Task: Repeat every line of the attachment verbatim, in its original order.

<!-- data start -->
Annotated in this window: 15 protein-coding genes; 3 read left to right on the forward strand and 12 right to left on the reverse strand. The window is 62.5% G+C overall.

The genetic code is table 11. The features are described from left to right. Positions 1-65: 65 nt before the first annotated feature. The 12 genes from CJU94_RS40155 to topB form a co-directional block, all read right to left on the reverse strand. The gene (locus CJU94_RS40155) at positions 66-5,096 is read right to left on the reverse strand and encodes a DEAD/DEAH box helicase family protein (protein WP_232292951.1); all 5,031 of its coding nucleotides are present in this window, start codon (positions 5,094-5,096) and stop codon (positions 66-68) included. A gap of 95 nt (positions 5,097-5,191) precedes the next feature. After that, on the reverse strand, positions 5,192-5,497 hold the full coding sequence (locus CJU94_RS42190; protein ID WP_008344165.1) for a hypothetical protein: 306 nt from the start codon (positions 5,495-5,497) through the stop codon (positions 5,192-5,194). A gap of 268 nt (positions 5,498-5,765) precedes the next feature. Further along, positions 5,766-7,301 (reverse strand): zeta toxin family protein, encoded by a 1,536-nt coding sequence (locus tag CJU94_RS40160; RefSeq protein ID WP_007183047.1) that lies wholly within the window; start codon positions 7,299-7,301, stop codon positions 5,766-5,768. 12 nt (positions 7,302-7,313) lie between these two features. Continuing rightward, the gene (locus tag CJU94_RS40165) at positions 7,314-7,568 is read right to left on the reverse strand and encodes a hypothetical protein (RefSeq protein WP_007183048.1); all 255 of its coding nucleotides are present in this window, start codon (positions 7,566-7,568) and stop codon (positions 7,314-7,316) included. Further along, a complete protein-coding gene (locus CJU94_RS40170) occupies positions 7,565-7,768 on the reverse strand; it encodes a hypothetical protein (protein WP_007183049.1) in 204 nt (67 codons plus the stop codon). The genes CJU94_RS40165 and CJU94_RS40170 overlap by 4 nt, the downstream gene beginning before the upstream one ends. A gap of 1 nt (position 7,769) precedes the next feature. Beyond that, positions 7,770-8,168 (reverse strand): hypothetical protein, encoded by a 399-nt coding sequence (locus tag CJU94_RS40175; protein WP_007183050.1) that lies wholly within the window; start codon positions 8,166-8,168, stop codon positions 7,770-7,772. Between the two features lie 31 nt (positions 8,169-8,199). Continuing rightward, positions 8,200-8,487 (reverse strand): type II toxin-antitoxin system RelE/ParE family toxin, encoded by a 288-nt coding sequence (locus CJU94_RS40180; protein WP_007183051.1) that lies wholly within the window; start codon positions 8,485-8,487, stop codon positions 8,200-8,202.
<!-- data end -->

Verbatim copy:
Annotated in this window: 15 protein-coding genes; 3 read left to right on the forward strand and 12 right to left on the reverse strand. The window is 62.5% G+C overall.

The genetic code is table 11. The features are described from left to right. Positions 1-65: 65 nt before the first annotated feature. The 12 genes from CJU94_RS40155 to topB form a co-directional block, all read right to left on the reverse strand. The gene (locus CJU94_RS40155) at positions 66-5,096 is read right to left on the reverse strand and encodes a DEAD/DEAH box helicase family protein (protein WP_232292951.1); all 5,031 of its coding nucleotides are present in this window, start codon (positions 5,094-5,096) and stop codon (positions 66-68) included. A gap of 95 nt (positions 5,097-5,191) precedes the next feature. After that, on the reverse strand, positions 5,192-5,497 hold the full coding sequence (locus CJU94_RS42190; protein ID WP_008344165.1) for a hypothetical protein: 306 nt from the start codon (positions 5,495-5,497) through the stop codon (positions 5,192-5,194). A gap of 268 nt (positions 5,498-5,765) precedes the next feature. Further along, positions 5,766-7,301 (reverse strand): zeta toxin family protein, encoded by a 1,536-nt coding sequence (locus tag CJU94_RS40160; RefSeq protein ID WP_007183047.1) that lies wholly within the window; start codon positions 7,299-7,301, stop codon positions 5,766-5,768. 12 nt (positions 7,302-7,313) lie between these two features. Continuing rightward, the gene (locus tag CJU94_RS40165) at positions 7,314-7,568 is read right to left on the reverse strand and encodes a hypothetical protein (RefSeq protein WP_007183048.1); all 255 of its coding nucleotides are present in this window, start codon (positions 7,566-7,568) and stop codon (positions 7,314-7,316) included. Further along, a complete protein-coding gene (locus CJU94_RS40170) occupies positions 7,565-7,768 on the reverse strand; it encodes a hypothetical protein (protein WP_007183049.1) in 204 nt (67 codons plus the stop codon). The genes CJU94_RS40165 and CJU94_RS40170 overlap by 4 nt, the downstream gene beginning before the upstream one ends. A gap of 1 nt (position 7,769) precedes the next feature. Beyond that, positions 7,770-8,168 (reverse strand): hypothetical protein, encoded by a 399-nt coding sequence (locus tag CJU94_RS40175; protein WP_007183050.1) that lies wholly within the window; start codon positions 8,166-8,168, stop codon positions 7,770-7,772. Between the two features lie 31 nt (positions 8,169-8,199). Continuing rightward, positions 8,200-8,487 (reverse strand): type II toxin-antitoxin system RelE/ParE family toxin, encoded by a 288-nt coding sequence (locus CJU94_RS40180; protein WP_007183051.1) that lies wholly within the window; start codon positions 8,485-8,487, stop codon positions 8,200-8,202.